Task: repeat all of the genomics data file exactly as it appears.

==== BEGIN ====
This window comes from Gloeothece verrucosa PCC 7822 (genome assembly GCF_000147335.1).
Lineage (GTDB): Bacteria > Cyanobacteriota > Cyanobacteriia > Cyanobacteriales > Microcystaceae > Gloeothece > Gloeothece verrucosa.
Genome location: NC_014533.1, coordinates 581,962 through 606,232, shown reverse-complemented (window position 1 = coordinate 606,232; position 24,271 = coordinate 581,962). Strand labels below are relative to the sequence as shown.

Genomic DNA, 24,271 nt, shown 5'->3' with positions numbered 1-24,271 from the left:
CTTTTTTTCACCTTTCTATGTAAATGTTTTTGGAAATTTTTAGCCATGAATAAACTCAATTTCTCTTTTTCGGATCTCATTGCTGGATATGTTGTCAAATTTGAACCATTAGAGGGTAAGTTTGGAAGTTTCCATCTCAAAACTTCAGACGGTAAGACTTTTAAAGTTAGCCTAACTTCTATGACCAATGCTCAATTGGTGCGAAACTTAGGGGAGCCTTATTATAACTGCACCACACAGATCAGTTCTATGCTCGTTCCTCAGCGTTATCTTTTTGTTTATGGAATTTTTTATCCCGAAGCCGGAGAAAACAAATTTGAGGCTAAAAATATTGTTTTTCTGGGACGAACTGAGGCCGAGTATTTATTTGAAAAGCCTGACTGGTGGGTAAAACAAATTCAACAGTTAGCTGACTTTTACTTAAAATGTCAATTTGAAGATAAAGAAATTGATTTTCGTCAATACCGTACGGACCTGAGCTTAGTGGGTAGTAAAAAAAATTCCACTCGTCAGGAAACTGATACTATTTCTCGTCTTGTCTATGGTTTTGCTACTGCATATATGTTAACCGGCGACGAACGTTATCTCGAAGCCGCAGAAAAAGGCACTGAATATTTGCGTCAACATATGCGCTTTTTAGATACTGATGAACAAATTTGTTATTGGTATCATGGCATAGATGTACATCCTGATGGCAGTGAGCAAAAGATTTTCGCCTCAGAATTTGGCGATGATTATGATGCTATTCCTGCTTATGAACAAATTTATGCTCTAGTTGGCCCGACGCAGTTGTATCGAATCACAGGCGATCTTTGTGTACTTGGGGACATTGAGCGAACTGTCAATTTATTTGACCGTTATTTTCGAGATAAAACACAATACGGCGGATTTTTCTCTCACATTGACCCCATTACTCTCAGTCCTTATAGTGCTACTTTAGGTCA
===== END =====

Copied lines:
This window comes from Gloeothece verrucosa PCC 7822 (genome assembly GCF_000147335.1).
Lineage (GTDB): Bacteria > Cyanobacteriota > Cyanobacteriia > Cyanobacteriales > Microcystaceae > Gloeothece > Gloeothece verrucosa.
Genome location: NC_014533.1, coordinates 581,962 through 606,232, shown reverse-complemented (window position 1 = coordinate 606,232; position 24,271 = coordinate 581,962). Strand labels below are relative to the sequence as shown.

Genomic DNA, 24,271 nt, shown 5'->3' with positions numbered 1-24,271 from the left:
CTTTTTTTCACCTTTCTATGTAAATGTTTTTGGAAATTTTTAGCCATGAATAAACTCAATTTCTCTTTTTCGGATCTCATTGCTGGATATGTTGTCAAATTTGAACCATTAGAGGGTAAGTTTGGAAGTTTCCATCTCAAAACTTCAGACGGTAAGACTTTTAAAGTTAGCCTAACTTCTATGACCAATGCTCAATTGGTGCGAAACTTAGGGGAGCCTTATTATAACTGCACCACACAGATCAGTTCTATGCTCGTTCCTCAGCGTTATCTTTTTGTTTATGGAATTTTTTATCCCGAAGCCGGAGAAAACAAATTTGAGGCTAAAAATATTGTTTTTCTGGGACGAACTGAGGCCGAGTATTTATTTGAAAAGCCTGACTGGTGGGTAAAACAAATTCAACAGTTAGCTGACTTTTACTTAAAATGTCAATTTGAAGATAAAGAAATTGATTTTCGTCAATACCGTACGGACCTGAGCTTAGTGGGTAGTAAAAAAAATTCCACTCGTCAGGAAACTGATACTATTTCTCGTCTTGTCTATGGTTTTGCTACTGCATATATGTTAACCGGCGACGAACGTTATCTCGAAGCCGCAGAAAAAGGCACTGAATATTTGCGTCAACATATGCGCTTTTTAGATACTGATGAACAAATTTGTTATTGGTATCATGGCATAGATGTACATCCTGATGGCAGTGAGCAAAAGATTTTCGCCTCAGAATTTGGCGATGATTATGATGCTATTCCTGCTTATGAACAAATTTATGCTCTAGTTGGCCCGACGCAGTTGTATCGAATCACAGGCGATCTTTGTGTACTTGGGGACATTGAGCGAACTGTCAATTTATTTGACCGTTATTTTCGAGATAAAACACAATACGGCGGATTTTTCTCTCACATTGACCCCATTACTCTCAGTCCTTATAGTGCTACTTTAGGTCA